Pronunciation disorder

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Pronunciation disorder

 Disorder is characterized by trouble with reading despite normal intelligence. Different people are affected to varying degrees. Problems may include difficulties in spelling words, reading quickly, writing words, "sounding out" words in the head, pronouncing words when reading aloud and understanding what one reads. Often these difficulties are first noticed at school. When someone who previously could read loses their ability, it is known as "alexia". The difficulties are involuntary and people with this disorder have a normal desire to learn. People with dyslexia have higher rates of attention deficit hyperactivity disorder (ADHD), developmental language disorders, and difficulties with numbers.

It is believed to be caused by the interaction of genetic and environmental factors.Some cases run in families. It develops due to a traumatic brain injury, stroke, or dementia is called "acquired dyslexia". The underlying mechanisms of dyslexia are problems within the brain's language processing.Dyslexia is diagnosed through a series of tests of memory, vision, spelling, and reading skills.  Dyslexia is separate from reading difficulties caused by hearing or vision problems or by insufficient teaching or opportunity to learn.Treatment involves adjusting teaching methods to meet the person's needs.  While not curing the underlying problem, it may decrease the degree or impact of symptoms.  Treatments targeting vision are not effective. Dyslexia is the most common learning disability and occurs in all areas of the world. It affects 3–7% of the population, however, up to 20% of the general population may have some degree of symptoms.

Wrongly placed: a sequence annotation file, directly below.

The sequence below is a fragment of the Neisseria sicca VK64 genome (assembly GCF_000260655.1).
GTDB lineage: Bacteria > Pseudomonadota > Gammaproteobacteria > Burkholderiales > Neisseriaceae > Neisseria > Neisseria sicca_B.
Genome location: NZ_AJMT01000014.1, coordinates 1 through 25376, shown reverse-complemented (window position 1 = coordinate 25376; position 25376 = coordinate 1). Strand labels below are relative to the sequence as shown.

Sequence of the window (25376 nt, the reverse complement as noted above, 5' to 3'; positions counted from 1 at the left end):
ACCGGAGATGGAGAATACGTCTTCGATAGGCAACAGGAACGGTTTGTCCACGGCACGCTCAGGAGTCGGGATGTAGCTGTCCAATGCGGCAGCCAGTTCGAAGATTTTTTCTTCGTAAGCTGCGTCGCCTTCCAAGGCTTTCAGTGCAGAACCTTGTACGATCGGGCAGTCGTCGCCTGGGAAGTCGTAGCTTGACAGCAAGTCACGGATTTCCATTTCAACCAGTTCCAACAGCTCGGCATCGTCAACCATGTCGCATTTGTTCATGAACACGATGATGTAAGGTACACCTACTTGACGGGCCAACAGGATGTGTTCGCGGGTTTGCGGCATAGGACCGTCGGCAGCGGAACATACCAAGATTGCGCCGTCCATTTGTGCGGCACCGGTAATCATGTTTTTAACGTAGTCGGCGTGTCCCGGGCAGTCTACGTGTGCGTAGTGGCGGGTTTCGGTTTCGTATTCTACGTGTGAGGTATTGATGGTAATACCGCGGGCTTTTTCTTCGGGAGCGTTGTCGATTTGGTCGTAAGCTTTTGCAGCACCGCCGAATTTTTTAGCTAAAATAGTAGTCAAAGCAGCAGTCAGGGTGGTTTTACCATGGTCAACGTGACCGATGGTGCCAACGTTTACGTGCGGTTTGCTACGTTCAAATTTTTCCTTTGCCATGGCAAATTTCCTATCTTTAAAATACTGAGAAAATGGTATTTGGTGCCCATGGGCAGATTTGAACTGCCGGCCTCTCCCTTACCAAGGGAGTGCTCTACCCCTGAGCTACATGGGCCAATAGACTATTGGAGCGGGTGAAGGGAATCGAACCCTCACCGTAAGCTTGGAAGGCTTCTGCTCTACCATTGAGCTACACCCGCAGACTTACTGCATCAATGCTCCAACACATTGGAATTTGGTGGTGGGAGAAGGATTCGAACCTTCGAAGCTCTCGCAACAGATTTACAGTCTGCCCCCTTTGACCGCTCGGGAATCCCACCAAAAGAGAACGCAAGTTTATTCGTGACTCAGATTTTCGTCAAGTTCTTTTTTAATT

Media Contact:                                                                          
Lisa M

Journal Manager
Journal of Phonetics and  Audiology
Email : jpay@scholarlypub.com